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Milestone Documents to Commemorate in 2021

January 5, 2021

by Teaching American History

This year, 2021, marks major anniversaries of several milestone documents in American history. Somelike the “Long Telegram” that for decades framed American policymakers’ understanding of the Cold Waryou’ve often read about. Otherslike the report by a commission of the Democratic Party that led to our current process for nominating presidential candidatesmay be new to you. The list below will help you and your students commemorate critical junctures in our history. Read the documents not only to learn what Americans thought and said, but also to engage the issues they debated.

Thanks to Professors Jason Jividen (The Progressive Era), David Krugler (The Cold War), Eric Sands (Political Parties), Jason Stevens (Causes of the Civil War), David Tucker (Slavery and Its Consequences), and Scott Yenor (Reconstruction)whose scholarly introductions to many of the core documents covered in this post are quoted from below. 

50 Years Ago… in 1971

McGovern–Fraser Commission Report


The Commission laid the foundation for the current nominating process, which requires that delegates be awarded based on results in primaries and caucuses. This move democratized the nomination process, taking it away from the control of party leaders.

75 Years Ago… in 1946

The Long Telegram

In February 1946, Kennan authored a lengthy analysis commonly called the Long Telegram. (To cable a message more than 5,000 words long from Moscow to Washington was highly unusual, showing the urgency of the report). Kennan had been asked to explain why the Soviet Union was opposed to the newly formed World Bank and International Monetary Fund. He took this opportunity to offer a perceptive, wide-ranging essay about the methods and motives of Soviet communism and how the United States should respond. This was the policy of containment, which Kennan described in detail in an article entitled “The Sources of Soviet Conduct,” published in Foreign Affairs in 1947. Its essence, as Kennan phrased it in that article, was that “the main element of any United States policy toward the Soviet Union must be that of a long-term, patient but firm and vigilant containment of Russian expansive tendencies.”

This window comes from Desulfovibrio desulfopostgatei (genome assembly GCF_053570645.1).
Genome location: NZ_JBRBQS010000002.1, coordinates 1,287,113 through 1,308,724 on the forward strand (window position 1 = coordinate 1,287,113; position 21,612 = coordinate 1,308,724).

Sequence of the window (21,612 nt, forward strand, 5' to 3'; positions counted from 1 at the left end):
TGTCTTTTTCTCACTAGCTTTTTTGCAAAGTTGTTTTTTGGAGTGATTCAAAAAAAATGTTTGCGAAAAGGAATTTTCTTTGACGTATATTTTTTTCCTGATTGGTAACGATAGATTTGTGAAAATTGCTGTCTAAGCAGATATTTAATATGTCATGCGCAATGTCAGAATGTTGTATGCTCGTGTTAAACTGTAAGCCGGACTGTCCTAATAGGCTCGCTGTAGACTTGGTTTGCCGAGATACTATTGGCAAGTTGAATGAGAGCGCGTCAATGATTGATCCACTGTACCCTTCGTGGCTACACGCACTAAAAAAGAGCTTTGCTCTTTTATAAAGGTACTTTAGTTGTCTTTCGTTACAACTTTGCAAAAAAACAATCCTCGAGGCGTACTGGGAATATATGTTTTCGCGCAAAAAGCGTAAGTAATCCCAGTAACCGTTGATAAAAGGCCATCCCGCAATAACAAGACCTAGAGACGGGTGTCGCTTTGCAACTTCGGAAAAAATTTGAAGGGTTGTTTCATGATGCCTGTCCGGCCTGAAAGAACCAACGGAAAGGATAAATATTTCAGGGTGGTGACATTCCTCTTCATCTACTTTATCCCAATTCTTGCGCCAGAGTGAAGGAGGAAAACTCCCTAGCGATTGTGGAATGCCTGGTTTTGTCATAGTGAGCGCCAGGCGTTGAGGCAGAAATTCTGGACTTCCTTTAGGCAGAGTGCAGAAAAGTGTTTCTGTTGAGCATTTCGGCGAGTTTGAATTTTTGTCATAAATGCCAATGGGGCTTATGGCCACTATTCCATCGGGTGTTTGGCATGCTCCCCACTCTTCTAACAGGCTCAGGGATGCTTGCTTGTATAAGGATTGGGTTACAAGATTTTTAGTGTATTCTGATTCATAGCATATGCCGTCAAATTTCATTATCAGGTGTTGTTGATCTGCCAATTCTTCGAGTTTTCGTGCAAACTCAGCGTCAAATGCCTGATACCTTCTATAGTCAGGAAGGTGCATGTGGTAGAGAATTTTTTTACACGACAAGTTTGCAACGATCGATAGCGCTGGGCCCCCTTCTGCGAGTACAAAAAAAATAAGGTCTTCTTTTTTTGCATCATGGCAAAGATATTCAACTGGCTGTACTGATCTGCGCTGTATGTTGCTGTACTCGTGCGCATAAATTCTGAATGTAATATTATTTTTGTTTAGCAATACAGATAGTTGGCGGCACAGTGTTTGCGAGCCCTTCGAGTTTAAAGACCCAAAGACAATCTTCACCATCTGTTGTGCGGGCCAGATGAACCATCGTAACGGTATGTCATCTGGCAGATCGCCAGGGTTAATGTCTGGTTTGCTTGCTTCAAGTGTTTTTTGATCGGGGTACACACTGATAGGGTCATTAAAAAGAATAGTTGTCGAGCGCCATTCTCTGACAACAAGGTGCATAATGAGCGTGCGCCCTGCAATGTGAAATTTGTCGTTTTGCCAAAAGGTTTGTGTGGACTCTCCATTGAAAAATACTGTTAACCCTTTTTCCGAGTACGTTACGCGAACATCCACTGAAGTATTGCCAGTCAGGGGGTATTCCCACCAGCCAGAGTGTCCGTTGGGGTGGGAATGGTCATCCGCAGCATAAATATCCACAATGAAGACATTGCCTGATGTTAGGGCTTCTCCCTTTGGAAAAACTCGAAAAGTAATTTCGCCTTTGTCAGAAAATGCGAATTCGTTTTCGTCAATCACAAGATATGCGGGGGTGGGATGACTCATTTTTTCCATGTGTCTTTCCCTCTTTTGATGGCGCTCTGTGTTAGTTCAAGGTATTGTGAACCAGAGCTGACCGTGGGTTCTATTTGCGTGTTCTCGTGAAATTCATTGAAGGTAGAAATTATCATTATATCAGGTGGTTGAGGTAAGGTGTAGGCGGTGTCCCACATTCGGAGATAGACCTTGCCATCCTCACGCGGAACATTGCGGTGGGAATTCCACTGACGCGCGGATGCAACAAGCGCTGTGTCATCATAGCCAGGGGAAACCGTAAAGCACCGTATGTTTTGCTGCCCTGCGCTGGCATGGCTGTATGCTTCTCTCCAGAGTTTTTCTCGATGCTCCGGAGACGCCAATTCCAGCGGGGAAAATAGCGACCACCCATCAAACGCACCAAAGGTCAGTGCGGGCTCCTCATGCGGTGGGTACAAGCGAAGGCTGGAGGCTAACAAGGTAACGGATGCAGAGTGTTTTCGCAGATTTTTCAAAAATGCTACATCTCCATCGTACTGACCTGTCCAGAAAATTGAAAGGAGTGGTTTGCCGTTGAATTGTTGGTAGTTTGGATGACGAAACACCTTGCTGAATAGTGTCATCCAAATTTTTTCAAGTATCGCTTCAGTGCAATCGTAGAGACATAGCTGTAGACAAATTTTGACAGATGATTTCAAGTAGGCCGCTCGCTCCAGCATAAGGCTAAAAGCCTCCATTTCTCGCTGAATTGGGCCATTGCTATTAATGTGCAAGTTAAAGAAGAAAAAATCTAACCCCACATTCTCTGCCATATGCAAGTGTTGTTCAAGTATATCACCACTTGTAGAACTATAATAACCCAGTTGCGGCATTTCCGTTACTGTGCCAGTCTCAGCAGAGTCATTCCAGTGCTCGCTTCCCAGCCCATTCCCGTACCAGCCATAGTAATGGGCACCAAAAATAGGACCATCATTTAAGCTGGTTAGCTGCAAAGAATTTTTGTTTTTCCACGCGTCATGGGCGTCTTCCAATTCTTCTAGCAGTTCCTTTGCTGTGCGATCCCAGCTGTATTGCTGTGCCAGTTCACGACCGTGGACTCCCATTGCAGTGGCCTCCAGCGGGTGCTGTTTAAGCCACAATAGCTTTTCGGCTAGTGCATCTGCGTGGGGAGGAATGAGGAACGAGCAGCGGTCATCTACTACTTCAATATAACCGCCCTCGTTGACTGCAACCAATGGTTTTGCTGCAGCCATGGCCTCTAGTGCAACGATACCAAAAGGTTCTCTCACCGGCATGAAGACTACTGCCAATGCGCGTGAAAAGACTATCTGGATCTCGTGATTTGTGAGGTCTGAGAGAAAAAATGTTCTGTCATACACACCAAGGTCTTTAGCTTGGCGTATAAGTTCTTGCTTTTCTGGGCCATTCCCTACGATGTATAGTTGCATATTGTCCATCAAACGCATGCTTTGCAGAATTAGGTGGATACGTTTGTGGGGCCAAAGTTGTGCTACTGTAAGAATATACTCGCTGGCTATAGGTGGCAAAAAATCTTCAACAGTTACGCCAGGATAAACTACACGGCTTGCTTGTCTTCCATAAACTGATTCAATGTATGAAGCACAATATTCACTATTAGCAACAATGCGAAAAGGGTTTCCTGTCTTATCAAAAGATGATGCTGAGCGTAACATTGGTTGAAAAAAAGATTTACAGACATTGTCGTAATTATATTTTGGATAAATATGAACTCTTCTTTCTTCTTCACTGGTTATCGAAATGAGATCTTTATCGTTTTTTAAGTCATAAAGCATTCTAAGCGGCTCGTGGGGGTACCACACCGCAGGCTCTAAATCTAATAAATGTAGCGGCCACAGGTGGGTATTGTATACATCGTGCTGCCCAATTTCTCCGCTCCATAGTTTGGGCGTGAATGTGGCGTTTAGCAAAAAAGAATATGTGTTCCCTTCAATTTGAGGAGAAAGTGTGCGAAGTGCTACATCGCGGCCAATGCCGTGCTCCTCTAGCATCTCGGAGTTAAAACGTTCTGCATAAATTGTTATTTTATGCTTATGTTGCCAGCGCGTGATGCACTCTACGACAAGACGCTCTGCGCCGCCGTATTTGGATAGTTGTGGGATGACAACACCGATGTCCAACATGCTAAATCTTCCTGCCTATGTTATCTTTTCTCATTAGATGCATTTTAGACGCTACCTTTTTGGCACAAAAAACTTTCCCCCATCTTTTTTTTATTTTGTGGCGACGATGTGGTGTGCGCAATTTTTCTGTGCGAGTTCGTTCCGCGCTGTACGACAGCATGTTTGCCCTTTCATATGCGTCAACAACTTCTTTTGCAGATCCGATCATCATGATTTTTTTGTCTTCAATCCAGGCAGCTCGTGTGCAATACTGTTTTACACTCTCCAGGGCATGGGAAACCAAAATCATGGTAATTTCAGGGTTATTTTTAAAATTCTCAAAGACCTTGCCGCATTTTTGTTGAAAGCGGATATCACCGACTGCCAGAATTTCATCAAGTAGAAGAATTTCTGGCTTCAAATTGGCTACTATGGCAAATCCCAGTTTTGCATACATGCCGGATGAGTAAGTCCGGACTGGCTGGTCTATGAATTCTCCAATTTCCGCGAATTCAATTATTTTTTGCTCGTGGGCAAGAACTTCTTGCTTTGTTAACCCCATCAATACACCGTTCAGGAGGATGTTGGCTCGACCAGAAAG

“To Secure These Rights,” The Report of President Truman’s Committee on Civil Rights

This report was the first government-authorized, comprehensive statement since the Civil War of the obstacles preventing African Americans and other minorities from enjoying full citizenship and equal participation in American life. It set the agenda for the reform agenda for the next two decades, offering recommendations that became law in the 1964 Civil Rights Act, the 1965 Voting Rights Act, and the 1968 Fair Housing Act.

100 Years Ago… in 1921

W. E. B. Du Bois, President Harding and Social Equality

Du Bois dissects the contradictions in a speech President Warren Harding made in Birmingham, Alabama on the much-discussed question of “social equality” between the races. His analysis exposes the illogic of the question itself, and the hollowness of arguments that the civil rights of citizens can be respected if their right to free association with other citizens is disallowed. Certainly, Du Bois writes, African Americans are not eager to interact socially with white Americans who despise or mistreat them. Yet to deny their right to such association is to deny their humanity. This 100-year-old essay clarifies the issues at stake when, 25 years later, civil rights activists fought for desegregation in education, housing, and the workplace.

125 Years Ago… in 1896

Booker T. Washington, Democracy and Education

In yet an earlier precursor to the battle over school desegregation, Booker T. Washington argues that the economic, political and cultural progress of the South depends upon educating all citizens equally. 

William Jennings Bryan, “Cross of Gold” Speech

Bryan’s passionate argument in this speech before the 1896 Democratic National Convention won him the party’s nomination as their presidential candidate. It repudiated the policy of backing American currency by gold alone, demanding return to the policy of “bimetallism” that had operated until the Coinage Act of 1873. Backing the currency with silver as well as gold, and allowing unlimited coinage of silver, would spur inflation, allowing farmers to pay off mortgages on their land with cheaper dollars (to the disadvantage of their creditors). Bryan presented bimetallism as a relief measure for western farmers buckling under the unreasonable demands of an eastern financial elite.